• National Union Catalog of Manuscript Collections. The National Union Catalog of Manuscript Collections is supported by the Library of Congress, and offers the service of submitting MARC catalog records to the Research Libraries Group for archival collections located in U.S. repositories that do not have access to either OCLC or RLIN. Information is available on submitting records for catalog, a listing of participants for the last six years, links to both OCLC and RLIN, and lastly there are information links for archivists on organizations, grants, Encoded Archival Description (EAD), electronic lists, and preservation. Access: http://lcweb.loc.gov/coll/nucmc/nucmc.html.
• Repository Listing of Primary Sources in the U.S. A listing for repositories, there are over 5,000 Web sites in this list focusing on manuscripts, archives, rare books, historical photographs, and other primary sources for the research scholar. It is organized geographically by region and by state. Access: http://www.uidaho.edu/special-collections/Other.Repositories.html.
• Library and Archival Exhibitions on the Web (Smithsonian Institute). This Web site provides links to online exhibits created by libraries and archival repositories. There is a search engine available that allows users to search by exhibit title, institution, or subject terms. Access: http://www.sil.si.edu/SILPublications/Online-Exhibitions/.
• Mapping the World of Women's Information Services Database. There is another international project, focused on women collections, titled, "Mapping the World of Women's Information Services database." The International Information Centre and Archives for the Women's Movement maintains this database. Patrons can search the database, which is updated weekly, can be searched by name, country, subject, sort of organization, and other key words. Access: http://www.iiav.nl/mapping-the-world/.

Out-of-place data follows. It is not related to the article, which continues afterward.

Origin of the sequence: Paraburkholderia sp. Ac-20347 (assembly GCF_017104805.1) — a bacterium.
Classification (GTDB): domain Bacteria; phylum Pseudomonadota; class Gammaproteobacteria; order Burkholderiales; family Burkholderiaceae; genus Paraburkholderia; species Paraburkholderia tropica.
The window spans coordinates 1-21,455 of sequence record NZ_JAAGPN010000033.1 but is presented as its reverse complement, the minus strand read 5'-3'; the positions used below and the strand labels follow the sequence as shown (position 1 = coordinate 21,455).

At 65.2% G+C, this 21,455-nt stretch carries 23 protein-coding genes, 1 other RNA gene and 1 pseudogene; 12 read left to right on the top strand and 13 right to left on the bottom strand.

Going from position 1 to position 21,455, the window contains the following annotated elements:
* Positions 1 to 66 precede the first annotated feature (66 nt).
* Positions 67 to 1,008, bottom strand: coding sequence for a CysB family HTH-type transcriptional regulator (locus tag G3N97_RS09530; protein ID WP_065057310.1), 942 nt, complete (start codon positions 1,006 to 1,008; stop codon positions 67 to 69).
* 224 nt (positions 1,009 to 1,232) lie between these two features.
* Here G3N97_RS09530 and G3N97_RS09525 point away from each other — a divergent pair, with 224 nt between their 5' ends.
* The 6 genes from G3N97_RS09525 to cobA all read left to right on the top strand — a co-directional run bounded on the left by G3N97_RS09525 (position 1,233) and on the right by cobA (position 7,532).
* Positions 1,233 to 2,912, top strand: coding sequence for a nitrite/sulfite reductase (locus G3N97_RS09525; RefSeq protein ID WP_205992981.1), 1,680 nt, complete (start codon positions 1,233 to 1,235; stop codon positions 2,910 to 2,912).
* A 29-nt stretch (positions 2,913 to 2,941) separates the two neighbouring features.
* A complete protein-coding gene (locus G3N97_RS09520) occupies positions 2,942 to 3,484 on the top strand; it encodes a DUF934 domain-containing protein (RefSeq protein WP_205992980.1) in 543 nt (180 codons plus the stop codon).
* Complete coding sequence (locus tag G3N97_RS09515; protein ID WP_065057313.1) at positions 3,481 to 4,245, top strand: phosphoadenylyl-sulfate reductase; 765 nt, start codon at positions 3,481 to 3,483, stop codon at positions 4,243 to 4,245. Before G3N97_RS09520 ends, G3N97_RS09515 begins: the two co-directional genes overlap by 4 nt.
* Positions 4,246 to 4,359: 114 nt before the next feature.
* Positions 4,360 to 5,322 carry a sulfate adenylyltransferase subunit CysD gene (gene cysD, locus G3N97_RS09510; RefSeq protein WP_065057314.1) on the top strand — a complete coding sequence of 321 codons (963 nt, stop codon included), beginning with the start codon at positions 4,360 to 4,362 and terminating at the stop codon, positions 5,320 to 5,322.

• UNESCO Archives Portal: An International Gateway to Information for Archivists and Archives Users. This Web site currently contains 4,781 links to archival repositories, organized by subjects such as architecture, university archives, municipal, military, and family. Within these categories, the entries are then organized by country and city. As research becomes increasingly international, this Web site will provide access to worldwide users. Access: http://www.unesco.org/webworld/portal_archives/pages/Archives/.
• University of Houston Special Collections Web Resources. Special Collections Web Resources provides an excellent overview of the resources that comprise a resource for the archival profession. The listings include organizations and associations, electronic discussion lists, institutes and agencies, and book dealers. This is a good place to start to familiarize oneself with the field. Access: http://info.lib.uh.edu/speccoll/specres.htm.
Selected archives and special collections Web sites
These Web sites were selected primarily as examples of the wide variety of American repositories.
• Amistad Research Center. The Research Center, located on Tulane's campus in New Orleans, focuses on the history of African Americans. Their Web site offers links to a wide variety of areas of interest, including information about the Research Center itself and the Amistad incident, an alphabetical list of their manuscript collections, lectures, membership information, and program and lecture information. Access: http://www.tulane.edu/~amistad/.